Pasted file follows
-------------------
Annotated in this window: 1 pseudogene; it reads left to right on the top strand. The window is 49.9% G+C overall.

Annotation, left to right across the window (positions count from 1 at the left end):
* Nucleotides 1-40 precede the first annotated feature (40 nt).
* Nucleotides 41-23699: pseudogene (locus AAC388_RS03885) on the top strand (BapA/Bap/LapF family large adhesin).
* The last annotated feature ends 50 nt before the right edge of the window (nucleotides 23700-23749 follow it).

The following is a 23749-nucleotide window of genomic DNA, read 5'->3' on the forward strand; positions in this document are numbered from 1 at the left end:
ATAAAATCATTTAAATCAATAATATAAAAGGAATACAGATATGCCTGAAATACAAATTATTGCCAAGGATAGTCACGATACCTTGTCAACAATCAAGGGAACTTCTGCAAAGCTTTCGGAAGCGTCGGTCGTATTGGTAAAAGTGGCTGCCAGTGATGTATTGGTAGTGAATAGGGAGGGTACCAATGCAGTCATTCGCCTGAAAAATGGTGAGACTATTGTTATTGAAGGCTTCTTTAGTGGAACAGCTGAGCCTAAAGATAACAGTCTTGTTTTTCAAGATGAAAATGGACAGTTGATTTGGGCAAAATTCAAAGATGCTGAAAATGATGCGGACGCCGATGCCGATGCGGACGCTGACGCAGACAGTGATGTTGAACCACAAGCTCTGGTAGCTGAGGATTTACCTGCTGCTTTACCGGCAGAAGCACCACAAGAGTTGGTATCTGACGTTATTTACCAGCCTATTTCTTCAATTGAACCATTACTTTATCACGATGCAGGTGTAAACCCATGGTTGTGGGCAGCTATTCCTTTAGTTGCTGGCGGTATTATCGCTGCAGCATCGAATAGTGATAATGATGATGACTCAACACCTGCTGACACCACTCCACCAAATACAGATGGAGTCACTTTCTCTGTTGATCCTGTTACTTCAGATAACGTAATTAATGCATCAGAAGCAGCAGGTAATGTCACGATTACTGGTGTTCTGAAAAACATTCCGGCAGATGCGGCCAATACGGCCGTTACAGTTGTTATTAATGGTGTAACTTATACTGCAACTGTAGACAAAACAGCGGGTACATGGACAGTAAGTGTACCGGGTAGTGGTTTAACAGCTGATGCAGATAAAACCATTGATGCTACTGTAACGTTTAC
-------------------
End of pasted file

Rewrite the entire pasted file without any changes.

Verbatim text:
Annotated in this window: 1 pseudogene; it reads left to right on the top strand. The window is 49.9% G+C overall.

Annotation, left to right across the window (positions count from 1 at the left end):
* Nucleotides 1-40 precede the first annotated feature (40 nt).
* Nucleotides 41-23699: pseudogene (locus AAC388_RS03885) on the top strand (BapA/Bap/LapF family large adhesin).
* The last annotated feature ends 50 nt before the right edge of the window (nucleotides 23700-23749 follow it).

The following is a 23749-nucleotide window of genomic DNA, read 5'->3' on the forward strand; positions in this document are numbered from 1 at the left end:
ATAAAATCATTTAAATCAATAATATAAAAGGAATACAGATATGCCTGAAATACAAATTATTGCCAAGGATAGTCACGATACCTTGTCAACAATCAAGGGAACTTCTGCAAAGCTTTCGGAAGCGTCGGTCGTATTGGTAAAAGTGGCTGCCAGTGATGTATTGGTAGTGAATAGGGAGGGTACCAATGCAGTCATTCGCCTGAAAAATGGTGAGACTATTGTTATTGAAGGCTTCTTTAGTGGAACAGCTGAGCCTAAAGATAACAGTCTTGTTTTTCAAGATGAAAATGGACAGTTGATTTGGGCAAAATTCAAAGATGCTGAAAATGATGCGGACGCCGATGCCGATGCGGACGCTGACGCAGACAGTGATGTTGAACCACAAGCTCTGGTAGCTGAGGATTTACCTGCTGCTTTACCGGCAGAAGCACCACAAGAGTTGGTATCTGACGTTATTTACCAGCCTATTTCTTCAATTGAACCATTACTTTATCACGATGCAGGTGTAAACCCATGGTTGTGGGCAGCTATTCCTTTAGTTGCTGGCGGTATTATCGCTGCAGCATCGAATAGTGATAATGATGATGACTCAACACCTGCTGACACCACTCCACCAAATACAGATGGAGTCACTTTCTCTGTTGATCCTGTTACTTCAGATAACGTAATTAATGCATCAGAAGCAGCAGGTAATGTCACGATTACTGGTGTTCTGAAAAACATTCCGGCAGATGCGGCCAATACGGCCGTTACAGTTGTTATTAATGGTGTAACTTATACTGCAACTGTAGACAAAACAGCGGGTACATGGACAGTAAGTGTACCGGGTAGTGGTTTAACAGCTGATGCAGATAAAACCATTGATGCTACTGTAACGTTTAC